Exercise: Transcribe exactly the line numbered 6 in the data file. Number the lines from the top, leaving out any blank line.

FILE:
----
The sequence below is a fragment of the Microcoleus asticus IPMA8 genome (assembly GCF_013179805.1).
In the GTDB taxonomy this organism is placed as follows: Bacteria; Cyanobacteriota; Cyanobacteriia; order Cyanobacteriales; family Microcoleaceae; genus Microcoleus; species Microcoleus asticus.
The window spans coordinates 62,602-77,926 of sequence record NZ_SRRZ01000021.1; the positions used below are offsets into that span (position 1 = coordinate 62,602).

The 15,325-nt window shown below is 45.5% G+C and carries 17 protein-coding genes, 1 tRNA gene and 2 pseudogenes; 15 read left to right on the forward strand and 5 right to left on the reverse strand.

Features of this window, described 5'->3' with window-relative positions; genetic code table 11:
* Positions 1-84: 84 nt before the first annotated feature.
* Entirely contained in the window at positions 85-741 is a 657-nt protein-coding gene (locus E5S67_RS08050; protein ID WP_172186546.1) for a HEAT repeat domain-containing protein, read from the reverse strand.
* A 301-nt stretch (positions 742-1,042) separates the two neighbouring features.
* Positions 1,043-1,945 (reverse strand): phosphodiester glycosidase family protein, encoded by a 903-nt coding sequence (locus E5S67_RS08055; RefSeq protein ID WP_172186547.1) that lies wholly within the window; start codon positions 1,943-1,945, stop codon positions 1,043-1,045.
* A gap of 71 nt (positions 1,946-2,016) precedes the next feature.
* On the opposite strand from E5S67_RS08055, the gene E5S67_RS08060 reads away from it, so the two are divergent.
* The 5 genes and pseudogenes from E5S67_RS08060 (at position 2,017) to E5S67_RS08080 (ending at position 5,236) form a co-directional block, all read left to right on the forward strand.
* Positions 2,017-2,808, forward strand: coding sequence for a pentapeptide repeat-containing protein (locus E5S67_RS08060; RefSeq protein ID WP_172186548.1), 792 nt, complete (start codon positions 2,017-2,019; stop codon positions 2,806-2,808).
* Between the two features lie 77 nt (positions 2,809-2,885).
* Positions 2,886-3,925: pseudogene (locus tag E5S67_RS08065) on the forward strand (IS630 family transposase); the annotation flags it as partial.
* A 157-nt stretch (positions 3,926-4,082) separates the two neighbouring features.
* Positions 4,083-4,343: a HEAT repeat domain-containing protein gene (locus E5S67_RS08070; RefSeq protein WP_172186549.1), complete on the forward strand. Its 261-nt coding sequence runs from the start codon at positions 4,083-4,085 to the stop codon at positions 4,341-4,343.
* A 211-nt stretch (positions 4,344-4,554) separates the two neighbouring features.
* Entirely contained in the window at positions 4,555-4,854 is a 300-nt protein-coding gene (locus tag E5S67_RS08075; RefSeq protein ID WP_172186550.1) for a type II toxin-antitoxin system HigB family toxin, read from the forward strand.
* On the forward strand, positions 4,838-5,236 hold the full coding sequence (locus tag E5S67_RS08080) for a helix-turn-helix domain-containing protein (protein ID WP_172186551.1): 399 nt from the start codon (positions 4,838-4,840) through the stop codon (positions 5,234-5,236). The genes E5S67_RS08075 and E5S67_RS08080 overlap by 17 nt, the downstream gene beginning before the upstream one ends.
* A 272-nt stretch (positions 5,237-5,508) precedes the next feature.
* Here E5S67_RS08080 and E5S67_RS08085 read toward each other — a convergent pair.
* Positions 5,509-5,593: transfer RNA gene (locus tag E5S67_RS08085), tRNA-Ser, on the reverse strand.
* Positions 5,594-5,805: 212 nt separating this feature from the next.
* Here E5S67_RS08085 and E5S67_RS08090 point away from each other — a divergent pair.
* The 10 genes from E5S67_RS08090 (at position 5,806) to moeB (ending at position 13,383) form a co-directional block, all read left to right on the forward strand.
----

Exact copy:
* Positions 1-84: 84 nt before the first annotated feature.